Michael: No, I like that. I like that a lot. I think it'd be really valuable. Folks, this is not the first time I've had a conversation with Rishon and I've looked at his stuff and gone through it. This is valuable, really useful information. I think you're going to gain a lot out of it. Even the conversation as you were listening today, when we talk about the Johari window and stuff like that, I know from experience, this stuff is really great tools and insights into who you are and how you can improve your organization or your own performance. So I just want to encourage you to do that. Okay. One last question for you that is a little different. We'll come at it a little bit of different angle, think about yourself 10 years ago. What would you say if you could meet yourself 10 years ago, what would you tell yourself?
Rishon: I'd like to go back further than that because I think what you're trying to say is, what would your more wisened self tell your younger self?
Rishon: And I think for me, the two most important things that young entrepreneurs can benefit from, and this goes for myself, this is what I would say to myself as well is grit and fortitude. You're never going to succeed if you can't follow through fully on the ideas that you have. It's funny like we sign NDAs constantly at our company because we're talking to all of these different types of entities about sensitive information, but it's always amazing to me when somebody who has no product and has no company wants me to sign an NDA, they don't want me to steal the idea. The idea is not the secret sauce. It's the execution, that's the secret sauce. And you can't have real execution if you don't have grit and fortitude. And I think that's the most important thing that a young entrepreneur can have. And that's what I would tell my younger self which we did. We've stayed with our businesses very long term.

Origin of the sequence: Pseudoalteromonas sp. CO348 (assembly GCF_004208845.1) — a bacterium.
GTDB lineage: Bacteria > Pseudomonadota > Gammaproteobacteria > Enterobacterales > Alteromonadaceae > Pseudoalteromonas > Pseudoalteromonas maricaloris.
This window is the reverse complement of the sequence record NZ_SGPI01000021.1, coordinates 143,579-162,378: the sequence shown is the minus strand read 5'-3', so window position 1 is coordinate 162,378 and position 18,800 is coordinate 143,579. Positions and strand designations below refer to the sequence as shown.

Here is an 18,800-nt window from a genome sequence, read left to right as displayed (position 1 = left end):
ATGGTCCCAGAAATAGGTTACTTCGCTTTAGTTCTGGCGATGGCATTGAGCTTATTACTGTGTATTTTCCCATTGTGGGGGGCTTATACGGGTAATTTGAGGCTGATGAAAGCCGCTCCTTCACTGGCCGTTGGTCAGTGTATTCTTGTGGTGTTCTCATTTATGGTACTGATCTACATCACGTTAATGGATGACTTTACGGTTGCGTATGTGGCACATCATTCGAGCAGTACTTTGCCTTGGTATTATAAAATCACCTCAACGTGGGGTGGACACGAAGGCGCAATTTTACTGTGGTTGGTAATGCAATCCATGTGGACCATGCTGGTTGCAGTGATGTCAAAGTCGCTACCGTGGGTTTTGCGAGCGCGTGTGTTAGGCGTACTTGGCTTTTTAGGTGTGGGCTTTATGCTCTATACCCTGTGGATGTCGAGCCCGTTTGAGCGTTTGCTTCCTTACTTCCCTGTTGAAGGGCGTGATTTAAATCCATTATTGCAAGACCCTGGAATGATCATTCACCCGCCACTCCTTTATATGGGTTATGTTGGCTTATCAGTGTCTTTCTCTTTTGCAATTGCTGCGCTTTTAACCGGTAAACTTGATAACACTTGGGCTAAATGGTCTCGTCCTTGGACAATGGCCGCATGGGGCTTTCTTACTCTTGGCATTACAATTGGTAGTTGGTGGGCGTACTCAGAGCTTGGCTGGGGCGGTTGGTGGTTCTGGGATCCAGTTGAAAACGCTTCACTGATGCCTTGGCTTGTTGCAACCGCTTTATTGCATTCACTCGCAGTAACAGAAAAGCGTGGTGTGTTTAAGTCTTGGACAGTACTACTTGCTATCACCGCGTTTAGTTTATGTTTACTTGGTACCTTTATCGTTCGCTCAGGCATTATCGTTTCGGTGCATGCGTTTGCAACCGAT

Rishon: But don't be deterred by the roadblocks, the roadblocks are beneficial and necessary. Stay the course.
Michael: Perfect. I love it. Ladies and gentlemen, this is Rishon Blumberg. This has been a really interesting conversation. Thank you, Rishon. I appreciate the time and the conversation today.
Rishon: Likewise. Thanks for having me.
Michael: Ladies and gentlemen, this is the HaBO Village Podcast. Go ahead and get that book, take or read, I think you'll really enjoy it and visit us next time as we talk more and more about how to become successful in your company and build companies that are full of profit, purpose, and legacy. Have a great day. Thank you.